Can A State Search Cellphone of Person on Probation Without Warrant or Probable Cause? (Florida v. Mark Leroy Phillips, Sr.)

4th Amendment

Florida’s Fifth District Court of Appeal considered the question whether, under the Fourth Amendment, the State of Florida could search the cellphone of a man on probation for child abuse convictions (and who was a registered sex offender) when there was no warrant or reasonable suspicion.

The court, in Florida v. Mark Leroy Phillips, Sr., concluded that the search was reasonable for 4th Amendment purposes because the government’s interest in supervising the defendant on probation (particularly given the nature of the crimes) outweighed his individual right of privacy.

The defendant was convicted on attempted sexual battery on a child, lewd and lascivious conduct upon a child, and sexual activity with a child. He was sent to jail for 10 years, put on probation for 15 years, and was registered as a sex offender. The terms of his probation were broad but were written at a time when cellphones existed but were not internet-capable. To wit, the order held that the State “retains custody over [the defendant’s] body” and was authorized to search vehicles and premises. However, the broad probation terms did not mention the State’s ability to search his phone. At some point after being released from prison, a probation officer visited the defendant’s home and imaged the defendant’s cell phones (it is not discussed in the opinion, but it appears the defendant had more than one phone).

The court approached the Fourth Amendment search issue as a balancing test between the right of the defendant to be secure in his person, house, and papers (degree of intrusion) against the government’s interest. The twist here is that a probationer has LOW expectations of privacy but everyone has an unusually HIGH expectation of privacy in their cellphones.

Specifically, the Court relied upon a 1979 Florida Supreme Court case which held that a warrantless search of a probationer’s person and residence, for use in the probationary proceedings, was reasonable even if there is no express search condition in the order of probation.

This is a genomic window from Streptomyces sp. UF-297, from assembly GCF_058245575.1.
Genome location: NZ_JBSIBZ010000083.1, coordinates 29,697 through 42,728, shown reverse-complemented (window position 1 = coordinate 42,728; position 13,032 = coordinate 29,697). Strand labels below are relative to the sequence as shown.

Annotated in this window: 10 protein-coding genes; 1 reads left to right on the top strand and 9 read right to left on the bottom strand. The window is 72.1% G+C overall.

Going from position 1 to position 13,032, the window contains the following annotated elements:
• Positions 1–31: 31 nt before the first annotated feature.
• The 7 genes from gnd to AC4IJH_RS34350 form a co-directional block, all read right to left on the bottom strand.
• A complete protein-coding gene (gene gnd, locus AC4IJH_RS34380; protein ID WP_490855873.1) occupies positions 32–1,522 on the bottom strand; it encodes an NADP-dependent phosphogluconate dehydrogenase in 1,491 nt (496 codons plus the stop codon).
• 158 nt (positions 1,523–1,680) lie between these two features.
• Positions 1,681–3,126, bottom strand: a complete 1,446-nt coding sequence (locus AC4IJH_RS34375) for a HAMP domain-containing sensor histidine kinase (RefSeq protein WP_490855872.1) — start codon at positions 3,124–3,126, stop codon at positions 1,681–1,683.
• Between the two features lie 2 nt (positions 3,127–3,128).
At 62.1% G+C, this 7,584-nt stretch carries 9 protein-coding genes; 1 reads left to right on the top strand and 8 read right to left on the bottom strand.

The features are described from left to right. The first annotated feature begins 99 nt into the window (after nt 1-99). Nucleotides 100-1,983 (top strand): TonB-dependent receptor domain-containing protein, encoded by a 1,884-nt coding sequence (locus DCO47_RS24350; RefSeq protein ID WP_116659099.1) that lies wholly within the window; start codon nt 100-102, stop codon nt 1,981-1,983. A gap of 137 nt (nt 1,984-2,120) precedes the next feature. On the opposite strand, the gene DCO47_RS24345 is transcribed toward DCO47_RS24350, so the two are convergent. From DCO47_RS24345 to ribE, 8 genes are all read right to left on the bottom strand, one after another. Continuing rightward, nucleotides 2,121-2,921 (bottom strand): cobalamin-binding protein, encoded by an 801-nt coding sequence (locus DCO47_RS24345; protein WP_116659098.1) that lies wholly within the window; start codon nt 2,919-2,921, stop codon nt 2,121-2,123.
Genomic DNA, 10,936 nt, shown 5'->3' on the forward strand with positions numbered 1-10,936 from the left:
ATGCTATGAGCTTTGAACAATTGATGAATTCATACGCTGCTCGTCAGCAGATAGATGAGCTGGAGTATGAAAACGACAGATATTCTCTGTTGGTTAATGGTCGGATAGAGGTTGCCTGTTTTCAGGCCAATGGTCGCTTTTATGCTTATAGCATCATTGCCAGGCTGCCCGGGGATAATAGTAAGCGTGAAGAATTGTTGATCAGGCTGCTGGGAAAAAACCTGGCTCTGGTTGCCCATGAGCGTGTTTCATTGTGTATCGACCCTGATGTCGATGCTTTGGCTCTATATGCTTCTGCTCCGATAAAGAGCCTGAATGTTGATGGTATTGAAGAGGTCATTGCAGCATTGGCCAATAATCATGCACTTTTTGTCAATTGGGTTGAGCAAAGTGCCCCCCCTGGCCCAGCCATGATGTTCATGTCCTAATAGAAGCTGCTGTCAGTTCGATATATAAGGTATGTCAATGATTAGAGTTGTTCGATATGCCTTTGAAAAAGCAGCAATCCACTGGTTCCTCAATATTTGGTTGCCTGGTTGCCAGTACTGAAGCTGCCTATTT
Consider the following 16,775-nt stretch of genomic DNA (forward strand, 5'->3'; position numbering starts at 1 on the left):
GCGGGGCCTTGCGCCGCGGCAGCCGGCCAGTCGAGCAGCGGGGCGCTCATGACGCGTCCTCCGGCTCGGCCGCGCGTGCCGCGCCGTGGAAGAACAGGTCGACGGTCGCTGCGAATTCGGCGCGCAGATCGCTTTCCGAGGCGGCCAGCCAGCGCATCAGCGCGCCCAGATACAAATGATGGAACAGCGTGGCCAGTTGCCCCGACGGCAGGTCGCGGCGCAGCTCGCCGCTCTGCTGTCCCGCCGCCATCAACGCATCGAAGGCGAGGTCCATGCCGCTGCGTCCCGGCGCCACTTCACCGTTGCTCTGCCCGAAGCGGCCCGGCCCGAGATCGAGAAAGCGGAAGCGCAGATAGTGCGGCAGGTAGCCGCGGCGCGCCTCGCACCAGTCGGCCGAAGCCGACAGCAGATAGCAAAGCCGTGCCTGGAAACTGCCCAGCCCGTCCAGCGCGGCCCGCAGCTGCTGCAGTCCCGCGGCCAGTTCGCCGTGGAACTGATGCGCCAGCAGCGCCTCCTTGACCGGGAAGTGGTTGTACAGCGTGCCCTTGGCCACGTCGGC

However, the U.S. Supreme Court recognized in Riley that “a cell phone search would typically expose to the government far more than the most exhaustive search of a house…” So the privacy rights applied to a cell phone (outside of a probationary scenario) was held to be quite high.

In the end, the 5th District held that the totality of the circumstances was that the defendant-probationer was exposed to a thorough search of person and property and, “although a cell phone likely carries with it greater privacy interest than even one’s residence, it does not tip the scales much in [the defendant’s] favor.” The Court further stressed that “searching a probationer’s cell phone data [in child abuse-related matters] is critical in this digital age… [w]here a child predator once searched for victims in person, the internet offers a much more effective, efficient, and dangerous tool for identifying minor victims.”

Taken as a whole, this is not a surprising outcome; to determine otherwise might lead all pre-probation orders which were written in a pre-smartphone era to be “missing” this key source of information, at least as it relates to the types of crimes at issue in this case.

Have a question about cell phone privacy rights relative to law enforcement, employment, schools, and parental rights? Be sure to consult a qualified lawyer in your jurisdiction who has experience with constitutional, statutory, and technology issues.

Image credit: Pixabay

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